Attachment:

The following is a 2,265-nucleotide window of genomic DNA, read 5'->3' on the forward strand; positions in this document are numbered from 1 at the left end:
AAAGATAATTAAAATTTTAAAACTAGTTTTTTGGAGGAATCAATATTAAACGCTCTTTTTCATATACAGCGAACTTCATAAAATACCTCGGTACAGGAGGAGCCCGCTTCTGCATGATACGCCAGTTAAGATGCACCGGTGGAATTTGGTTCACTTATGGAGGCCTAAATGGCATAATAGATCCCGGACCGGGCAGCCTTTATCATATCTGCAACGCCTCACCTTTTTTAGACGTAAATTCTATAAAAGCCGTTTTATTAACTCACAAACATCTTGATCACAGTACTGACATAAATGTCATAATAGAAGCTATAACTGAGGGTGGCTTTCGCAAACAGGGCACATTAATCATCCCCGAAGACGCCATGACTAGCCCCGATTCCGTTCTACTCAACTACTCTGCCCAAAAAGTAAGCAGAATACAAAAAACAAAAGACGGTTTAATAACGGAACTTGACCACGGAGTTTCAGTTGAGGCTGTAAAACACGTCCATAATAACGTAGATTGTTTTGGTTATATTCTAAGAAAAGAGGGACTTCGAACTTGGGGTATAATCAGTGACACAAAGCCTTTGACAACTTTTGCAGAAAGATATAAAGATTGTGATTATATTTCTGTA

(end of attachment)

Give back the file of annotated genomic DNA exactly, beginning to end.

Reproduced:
The following is a 2,265-nucleotide window of genomic DNA, read 5'->3' on the forward strand; positions in this document are numbered from 1 at the left end:
AAAGATAATTAAAATTTTAAAACTAGTTTTTTGGAGGAATCAATATTAAACGCTCTTTTTCATATACAGCGAACTTCATAAAATACCTCGGTACAGGAGGAGCCCGCTTCTGCATGATACGCCAGTTAAGATGCACCGGTGGAATTTGGTTCACTTATGGAGGCCTAAATGGCATAATAGATCCCGGACCGGGCAGCCTTTATCATATCTGCAACGCCTCACCTTTTTTAGACGTAAATTCTATAAAAGCCGTTTTATTAACTCACAAACATCTTGATCACAGTACTGACATAAATGTCATAATAGAAGCTATAACTGAGGGTGGCTTTCGCAAACAGGGCACATTAATCATCCCCGAAGACGCCATGACTAGCCCCGATTCCGTTCTACTCAACTACTCTGCCCAAAAAGTAAGCAGAATACAAAAAACAAAAGACGGTTTAATAACGGAACTTGACCACGGAGTTTCAGTTGAGGCTGTAAAACACGTCCATAATAACGTAGATTGTTTTGGTTATATTCTAAGAAAAGAGGGACTTCGAACTTGGGGTATAATCAGTGACACAAAGCCTTTGACAACTTTTGCAGAAAGATATAAAGATTGTGATTATATTTCTGTA